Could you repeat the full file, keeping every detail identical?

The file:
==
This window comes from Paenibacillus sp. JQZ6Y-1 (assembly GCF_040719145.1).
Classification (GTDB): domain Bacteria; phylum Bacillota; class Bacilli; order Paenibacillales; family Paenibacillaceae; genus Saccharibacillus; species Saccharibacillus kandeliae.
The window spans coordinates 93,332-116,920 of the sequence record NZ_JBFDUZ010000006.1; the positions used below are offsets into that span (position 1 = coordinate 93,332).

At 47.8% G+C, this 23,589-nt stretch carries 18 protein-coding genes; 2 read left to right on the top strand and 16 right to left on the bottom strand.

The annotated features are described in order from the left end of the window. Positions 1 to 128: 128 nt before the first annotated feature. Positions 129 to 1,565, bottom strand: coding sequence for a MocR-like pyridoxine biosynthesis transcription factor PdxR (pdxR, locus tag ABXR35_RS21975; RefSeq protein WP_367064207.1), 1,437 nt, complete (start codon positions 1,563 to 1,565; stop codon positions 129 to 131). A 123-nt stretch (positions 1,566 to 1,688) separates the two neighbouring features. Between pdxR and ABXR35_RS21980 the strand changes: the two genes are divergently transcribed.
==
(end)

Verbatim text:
This window comes from Paenibacillus sp. JQZ6Y-1 (assembly GCF_040719145.1).
Classification (GTDB): domain Bacteria; phylum Bacillota; class Bacilli; order Paenibacillales; family Paenibacillaceae; genus Saccharibacillus; species Saccharibacillus kandeliae.
The window spans coordinates 93,332-116,920 of the sequence record NZ_JBFDUZ010000006.1; the positions used below are offsets into that span (position 1 = coordinate 93,332).

At 47.8% G+C, this 23,589-nt stretch carries 18 protein-coding genes; 2 read left to right on the top strand and 16 right to left on the bottom strand.

The annotated features are described in order from the left end of the window. Positions 1 to 128: 128 nt before the first annotated feature. Positions 129 to 1,565, bottom strand: coding sequence for a MocR-like pyridoxine biosynthesis transcription factor PdxR (pdxR, locus tag ABXR35_RS21975; RefSeq protein WP_367064207.1), 1,437 nt, complete (start codon positions 1,563 to 1,565; stop codon positions 129 to 131). A 123-nt stretch (positions 1,566 to 1,688) separates the two neighbouring features. Between pdxR and ABXR35_RS21980 the strand changes: the two genes are divergently transcribed.